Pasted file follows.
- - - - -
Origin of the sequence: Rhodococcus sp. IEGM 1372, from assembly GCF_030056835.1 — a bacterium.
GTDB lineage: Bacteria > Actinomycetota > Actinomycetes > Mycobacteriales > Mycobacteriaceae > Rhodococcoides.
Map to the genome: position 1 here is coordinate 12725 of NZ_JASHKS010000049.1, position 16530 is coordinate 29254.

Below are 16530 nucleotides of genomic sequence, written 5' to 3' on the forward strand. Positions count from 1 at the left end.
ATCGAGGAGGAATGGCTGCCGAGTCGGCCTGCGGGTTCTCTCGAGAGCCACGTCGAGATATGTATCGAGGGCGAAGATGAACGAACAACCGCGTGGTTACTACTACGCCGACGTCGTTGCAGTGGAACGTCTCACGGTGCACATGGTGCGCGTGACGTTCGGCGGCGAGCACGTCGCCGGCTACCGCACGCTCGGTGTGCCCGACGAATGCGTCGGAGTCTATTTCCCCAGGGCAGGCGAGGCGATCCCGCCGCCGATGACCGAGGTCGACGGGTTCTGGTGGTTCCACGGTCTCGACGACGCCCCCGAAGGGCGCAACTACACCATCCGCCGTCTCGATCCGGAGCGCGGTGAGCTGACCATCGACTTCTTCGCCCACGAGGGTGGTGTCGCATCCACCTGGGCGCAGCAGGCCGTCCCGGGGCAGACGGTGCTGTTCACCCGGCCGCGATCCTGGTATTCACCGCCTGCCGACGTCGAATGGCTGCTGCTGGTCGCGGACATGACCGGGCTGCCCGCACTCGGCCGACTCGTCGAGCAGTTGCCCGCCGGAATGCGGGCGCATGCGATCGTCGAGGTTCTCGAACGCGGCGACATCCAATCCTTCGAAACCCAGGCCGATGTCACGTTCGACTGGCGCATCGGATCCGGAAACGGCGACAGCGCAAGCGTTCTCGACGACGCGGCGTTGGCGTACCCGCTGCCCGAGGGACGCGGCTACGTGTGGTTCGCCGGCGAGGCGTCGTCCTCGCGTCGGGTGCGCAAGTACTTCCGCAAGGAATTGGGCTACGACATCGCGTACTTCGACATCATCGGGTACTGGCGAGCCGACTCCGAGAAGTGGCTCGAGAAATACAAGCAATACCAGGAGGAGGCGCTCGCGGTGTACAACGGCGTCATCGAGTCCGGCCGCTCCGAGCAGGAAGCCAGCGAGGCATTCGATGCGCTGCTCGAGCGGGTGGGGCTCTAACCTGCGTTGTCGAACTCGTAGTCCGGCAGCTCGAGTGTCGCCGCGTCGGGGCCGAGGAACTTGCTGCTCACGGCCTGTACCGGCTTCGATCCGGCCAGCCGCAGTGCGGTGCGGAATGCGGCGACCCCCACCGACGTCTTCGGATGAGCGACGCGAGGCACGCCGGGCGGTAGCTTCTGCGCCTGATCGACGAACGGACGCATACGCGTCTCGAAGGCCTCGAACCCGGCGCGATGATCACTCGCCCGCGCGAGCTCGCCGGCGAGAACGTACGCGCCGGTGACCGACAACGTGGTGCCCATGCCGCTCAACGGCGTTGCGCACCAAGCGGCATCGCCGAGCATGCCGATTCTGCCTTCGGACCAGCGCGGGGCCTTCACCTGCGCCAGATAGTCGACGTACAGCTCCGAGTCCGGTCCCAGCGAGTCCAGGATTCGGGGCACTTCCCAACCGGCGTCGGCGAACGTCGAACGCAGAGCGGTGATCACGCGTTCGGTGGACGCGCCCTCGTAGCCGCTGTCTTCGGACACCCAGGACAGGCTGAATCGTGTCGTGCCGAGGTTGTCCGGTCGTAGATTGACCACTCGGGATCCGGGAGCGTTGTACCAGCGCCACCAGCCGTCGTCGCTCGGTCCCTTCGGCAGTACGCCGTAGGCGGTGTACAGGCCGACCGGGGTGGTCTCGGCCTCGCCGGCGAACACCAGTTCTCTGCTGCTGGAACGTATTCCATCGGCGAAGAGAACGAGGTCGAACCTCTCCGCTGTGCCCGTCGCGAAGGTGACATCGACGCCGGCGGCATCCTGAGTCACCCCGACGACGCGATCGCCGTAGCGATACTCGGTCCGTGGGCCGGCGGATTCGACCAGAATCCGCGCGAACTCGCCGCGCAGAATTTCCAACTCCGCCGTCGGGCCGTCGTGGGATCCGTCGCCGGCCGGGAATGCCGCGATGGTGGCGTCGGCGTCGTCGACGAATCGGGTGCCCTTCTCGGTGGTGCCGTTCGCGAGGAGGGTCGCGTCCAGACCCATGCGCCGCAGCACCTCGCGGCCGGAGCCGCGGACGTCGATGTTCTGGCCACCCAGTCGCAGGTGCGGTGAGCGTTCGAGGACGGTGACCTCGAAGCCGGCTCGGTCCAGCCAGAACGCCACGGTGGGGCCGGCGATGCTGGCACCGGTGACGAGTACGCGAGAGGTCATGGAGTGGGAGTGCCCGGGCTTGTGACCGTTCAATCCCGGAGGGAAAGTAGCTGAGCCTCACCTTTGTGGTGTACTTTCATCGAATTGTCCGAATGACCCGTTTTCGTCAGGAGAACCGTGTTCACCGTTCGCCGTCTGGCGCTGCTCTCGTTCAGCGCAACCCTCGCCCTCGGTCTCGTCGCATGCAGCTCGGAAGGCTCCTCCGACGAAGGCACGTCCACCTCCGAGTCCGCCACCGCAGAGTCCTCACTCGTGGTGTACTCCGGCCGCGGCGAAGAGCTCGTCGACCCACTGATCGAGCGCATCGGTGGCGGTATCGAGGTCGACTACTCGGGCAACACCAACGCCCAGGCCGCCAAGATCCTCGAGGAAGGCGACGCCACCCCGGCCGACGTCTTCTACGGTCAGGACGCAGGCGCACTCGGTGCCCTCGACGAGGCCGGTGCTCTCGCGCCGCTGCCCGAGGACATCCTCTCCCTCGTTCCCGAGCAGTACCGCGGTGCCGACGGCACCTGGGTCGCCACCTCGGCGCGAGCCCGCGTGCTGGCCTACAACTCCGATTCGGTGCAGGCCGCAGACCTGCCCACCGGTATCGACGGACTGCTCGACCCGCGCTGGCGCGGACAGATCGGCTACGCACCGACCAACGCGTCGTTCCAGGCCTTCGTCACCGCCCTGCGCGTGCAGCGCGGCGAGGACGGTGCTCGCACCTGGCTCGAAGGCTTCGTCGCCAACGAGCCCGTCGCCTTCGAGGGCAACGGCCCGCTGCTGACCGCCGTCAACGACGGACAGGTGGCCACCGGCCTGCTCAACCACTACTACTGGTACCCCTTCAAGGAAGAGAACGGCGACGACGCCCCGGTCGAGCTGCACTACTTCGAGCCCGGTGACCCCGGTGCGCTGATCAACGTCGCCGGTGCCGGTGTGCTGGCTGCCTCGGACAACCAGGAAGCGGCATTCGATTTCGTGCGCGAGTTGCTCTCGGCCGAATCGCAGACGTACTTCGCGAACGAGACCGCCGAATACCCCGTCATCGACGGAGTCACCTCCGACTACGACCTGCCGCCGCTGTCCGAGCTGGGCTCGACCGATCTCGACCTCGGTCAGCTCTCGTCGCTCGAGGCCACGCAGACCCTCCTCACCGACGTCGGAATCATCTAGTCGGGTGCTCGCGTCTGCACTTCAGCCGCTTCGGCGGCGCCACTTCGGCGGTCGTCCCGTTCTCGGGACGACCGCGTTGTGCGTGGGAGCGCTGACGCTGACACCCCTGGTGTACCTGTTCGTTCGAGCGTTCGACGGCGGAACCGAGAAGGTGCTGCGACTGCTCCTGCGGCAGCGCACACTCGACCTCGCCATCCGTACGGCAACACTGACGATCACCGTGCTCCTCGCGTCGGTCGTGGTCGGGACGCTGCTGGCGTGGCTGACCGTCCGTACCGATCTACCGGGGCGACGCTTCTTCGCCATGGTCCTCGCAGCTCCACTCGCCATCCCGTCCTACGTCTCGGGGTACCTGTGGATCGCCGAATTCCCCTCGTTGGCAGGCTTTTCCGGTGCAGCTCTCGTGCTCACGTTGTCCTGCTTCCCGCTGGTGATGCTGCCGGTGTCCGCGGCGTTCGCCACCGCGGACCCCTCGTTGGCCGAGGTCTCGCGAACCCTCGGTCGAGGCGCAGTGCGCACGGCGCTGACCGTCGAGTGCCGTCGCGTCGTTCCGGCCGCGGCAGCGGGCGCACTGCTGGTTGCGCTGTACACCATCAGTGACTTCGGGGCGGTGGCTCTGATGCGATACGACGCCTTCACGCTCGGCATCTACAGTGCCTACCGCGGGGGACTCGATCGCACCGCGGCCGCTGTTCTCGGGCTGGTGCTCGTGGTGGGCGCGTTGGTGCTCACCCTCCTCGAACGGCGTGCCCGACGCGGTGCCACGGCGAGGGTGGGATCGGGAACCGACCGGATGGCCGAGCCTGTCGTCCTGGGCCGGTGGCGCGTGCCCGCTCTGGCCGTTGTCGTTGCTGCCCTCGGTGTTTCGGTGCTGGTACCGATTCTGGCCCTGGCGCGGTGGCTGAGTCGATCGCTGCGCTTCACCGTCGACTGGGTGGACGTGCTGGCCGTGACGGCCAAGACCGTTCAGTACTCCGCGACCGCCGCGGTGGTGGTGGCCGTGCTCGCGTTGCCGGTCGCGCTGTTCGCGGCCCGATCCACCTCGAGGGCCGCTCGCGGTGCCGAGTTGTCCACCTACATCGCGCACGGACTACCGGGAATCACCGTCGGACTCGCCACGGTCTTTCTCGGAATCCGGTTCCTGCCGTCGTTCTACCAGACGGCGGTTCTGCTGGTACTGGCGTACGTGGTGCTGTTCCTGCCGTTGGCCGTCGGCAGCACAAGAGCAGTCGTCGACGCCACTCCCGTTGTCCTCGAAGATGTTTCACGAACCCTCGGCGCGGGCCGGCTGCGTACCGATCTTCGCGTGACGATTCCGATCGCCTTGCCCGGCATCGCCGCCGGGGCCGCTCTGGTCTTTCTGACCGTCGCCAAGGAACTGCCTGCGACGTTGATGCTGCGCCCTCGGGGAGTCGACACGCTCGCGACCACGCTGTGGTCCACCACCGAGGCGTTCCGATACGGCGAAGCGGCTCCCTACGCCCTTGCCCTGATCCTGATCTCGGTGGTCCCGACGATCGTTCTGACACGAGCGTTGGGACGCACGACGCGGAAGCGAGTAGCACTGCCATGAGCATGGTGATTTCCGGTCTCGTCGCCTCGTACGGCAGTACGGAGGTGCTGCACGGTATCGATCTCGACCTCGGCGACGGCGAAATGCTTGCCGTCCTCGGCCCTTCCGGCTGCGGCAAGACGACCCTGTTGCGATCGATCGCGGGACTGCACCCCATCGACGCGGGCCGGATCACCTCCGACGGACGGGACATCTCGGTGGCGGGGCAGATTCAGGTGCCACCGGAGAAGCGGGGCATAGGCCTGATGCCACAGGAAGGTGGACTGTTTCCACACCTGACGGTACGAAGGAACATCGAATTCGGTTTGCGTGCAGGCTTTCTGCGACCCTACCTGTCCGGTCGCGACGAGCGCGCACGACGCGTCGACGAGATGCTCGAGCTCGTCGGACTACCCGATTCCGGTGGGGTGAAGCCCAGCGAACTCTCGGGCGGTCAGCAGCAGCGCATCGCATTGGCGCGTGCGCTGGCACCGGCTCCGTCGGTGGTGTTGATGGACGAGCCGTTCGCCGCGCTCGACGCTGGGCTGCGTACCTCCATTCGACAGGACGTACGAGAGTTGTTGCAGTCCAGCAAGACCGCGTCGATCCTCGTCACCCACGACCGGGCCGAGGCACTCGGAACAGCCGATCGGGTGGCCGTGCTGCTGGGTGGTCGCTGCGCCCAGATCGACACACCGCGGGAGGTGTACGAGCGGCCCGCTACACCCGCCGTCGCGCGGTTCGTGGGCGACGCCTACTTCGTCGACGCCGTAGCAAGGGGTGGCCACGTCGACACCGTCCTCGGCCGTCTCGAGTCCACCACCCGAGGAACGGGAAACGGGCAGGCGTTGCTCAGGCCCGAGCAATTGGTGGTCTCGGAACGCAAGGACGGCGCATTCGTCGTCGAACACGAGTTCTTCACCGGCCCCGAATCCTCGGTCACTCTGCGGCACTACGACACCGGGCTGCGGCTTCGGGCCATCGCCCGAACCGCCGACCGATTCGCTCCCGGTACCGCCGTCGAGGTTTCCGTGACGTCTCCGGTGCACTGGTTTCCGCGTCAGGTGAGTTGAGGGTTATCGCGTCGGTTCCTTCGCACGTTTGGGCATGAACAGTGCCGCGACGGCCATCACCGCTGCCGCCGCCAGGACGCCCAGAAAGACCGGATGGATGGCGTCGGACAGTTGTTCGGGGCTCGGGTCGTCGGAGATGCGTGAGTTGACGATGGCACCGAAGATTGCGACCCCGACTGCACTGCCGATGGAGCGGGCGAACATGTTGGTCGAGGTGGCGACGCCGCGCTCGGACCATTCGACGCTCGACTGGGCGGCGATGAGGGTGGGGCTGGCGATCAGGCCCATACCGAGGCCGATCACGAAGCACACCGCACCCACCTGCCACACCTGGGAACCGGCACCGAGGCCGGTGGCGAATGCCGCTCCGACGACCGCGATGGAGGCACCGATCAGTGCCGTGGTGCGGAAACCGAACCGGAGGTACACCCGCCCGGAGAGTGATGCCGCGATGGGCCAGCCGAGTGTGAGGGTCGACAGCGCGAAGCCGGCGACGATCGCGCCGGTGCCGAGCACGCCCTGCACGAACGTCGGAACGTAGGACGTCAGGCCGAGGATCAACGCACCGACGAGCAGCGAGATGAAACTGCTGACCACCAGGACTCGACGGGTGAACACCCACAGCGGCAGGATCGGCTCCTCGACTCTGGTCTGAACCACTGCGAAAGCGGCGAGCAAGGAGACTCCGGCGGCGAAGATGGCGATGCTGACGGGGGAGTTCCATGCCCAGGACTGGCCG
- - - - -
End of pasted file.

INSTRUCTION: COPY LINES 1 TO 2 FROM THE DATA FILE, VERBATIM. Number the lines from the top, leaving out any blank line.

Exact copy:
Origin of the sequence: Rhodococcus sp. IEGM 1372, from assembly GCF_030056835.1 — a bacterium.
GTDB lineage: Bacteria > Actinomycetota > Actinomycetes > Mycobacteriales > Mycobacteriaceae > Rhodococcoides.